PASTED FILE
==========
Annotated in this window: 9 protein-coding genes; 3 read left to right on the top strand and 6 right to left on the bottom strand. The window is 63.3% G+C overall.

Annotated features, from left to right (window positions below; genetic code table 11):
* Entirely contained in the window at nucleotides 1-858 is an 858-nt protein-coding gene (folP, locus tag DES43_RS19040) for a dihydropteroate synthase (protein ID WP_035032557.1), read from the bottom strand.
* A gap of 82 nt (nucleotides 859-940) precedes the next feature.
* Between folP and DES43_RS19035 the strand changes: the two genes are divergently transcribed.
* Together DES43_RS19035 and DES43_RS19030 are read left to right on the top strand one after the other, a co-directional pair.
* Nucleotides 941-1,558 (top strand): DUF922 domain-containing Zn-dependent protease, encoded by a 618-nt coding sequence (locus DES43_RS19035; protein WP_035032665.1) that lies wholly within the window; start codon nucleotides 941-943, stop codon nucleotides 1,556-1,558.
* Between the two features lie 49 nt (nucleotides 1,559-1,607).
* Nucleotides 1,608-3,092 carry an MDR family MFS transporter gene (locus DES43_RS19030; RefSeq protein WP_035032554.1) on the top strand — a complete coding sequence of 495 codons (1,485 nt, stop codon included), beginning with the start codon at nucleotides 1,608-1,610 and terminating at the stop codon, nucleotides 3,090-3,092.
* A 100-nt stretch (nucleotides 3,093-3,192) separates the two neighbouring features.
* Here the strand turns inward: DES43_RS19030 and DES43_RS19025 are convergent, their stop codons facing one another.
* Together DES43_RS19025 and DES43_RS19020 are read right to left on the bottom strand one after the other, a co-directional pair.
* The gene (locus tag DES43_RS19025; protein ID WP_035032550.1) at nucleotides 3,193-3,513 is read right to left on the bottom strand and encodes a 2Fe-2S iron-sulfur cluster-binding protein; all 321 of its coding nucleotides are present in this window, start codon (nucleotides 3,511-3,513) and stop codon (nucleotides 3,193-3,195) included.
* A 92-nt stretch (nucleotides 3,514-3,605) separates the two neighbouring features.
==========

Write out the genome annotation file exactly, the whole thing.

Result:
Annotated in this window: 9 protein-coding genes; 3 read left to right on the top strand and 6 right to left on the bottom strand. The window is 63.3% G+C overall.

Annotated features, from left to right (window positions below; genetic code table 11):
* Entirely contained in the window at nucleotides 1-858 is an 858-nt protein-coding gene (folP, locus tag DES43_RS19040) for a dihydropteroate synthase (protein ID WP_035032557.1), read from the bottom strand.
* A gap of 82 nt (nucleotides 859-940) precedes the next feature.
* Between folP and DES43_RS19035 the strand changes: the two genes are divergently transcribed.
* Together DES43_RS19035 and DES43_RS19030 are read left to right on the top strand one after the other, a co-directional pair.
* Nucleotides 941-1,558 (top strand): DUF922 domain-containing Zn-dependent protease, encoded by a 618-nt coding sequence (locus DES43_RS19035; protein WP_035032665.1) that lies wholly within the window; start codon nucleotides 941-943, stop codon nucleotides 1,556-1,558.
* Between the two features lie 49 nt (nucleotides 1,559-1,607).
* Nucleotides 1,608-3,092 carry an MDR family MFS transporter gene (locus DES43_RS19030; RefSeq protein WP_035032554.1) on the top strand — a complete coding sequence of 495 codons (1,485 nt, stop codon included), beginning with the start codon at nucleotides 1,608-1,610 and terminating at the stop codon, nucleotides 3,090-3,092.
* A 100-nt stretch (nucleotides 3,093-3,192) separates the two neighbouring features.
* Here the strand turns inward: DES43_RS19030 and DES43_RS19025 are convergent, their stop codons facing one another.
* Together DES43_RS19025 and DES43_RS19020 are read right to left on the bottom strand one after the other, a co-directional pair.
* The gene (locus tag DES43_RS19025; protein ID WP_035032550.1) at nucleotides 3,193-3,513 is read right to left on the bottom strand and encodes a 2Fe-2S iron-sulfur cluster-binding protein; all 321 of its coding nucleotides are present in this window, start codon (nucleotides 3,511-3,513) and stop codon (nucleotides 3,193-3,195) included.
* A 92-nt stretch (nucleotides 3,514-3,605) separates the two neighbouring features.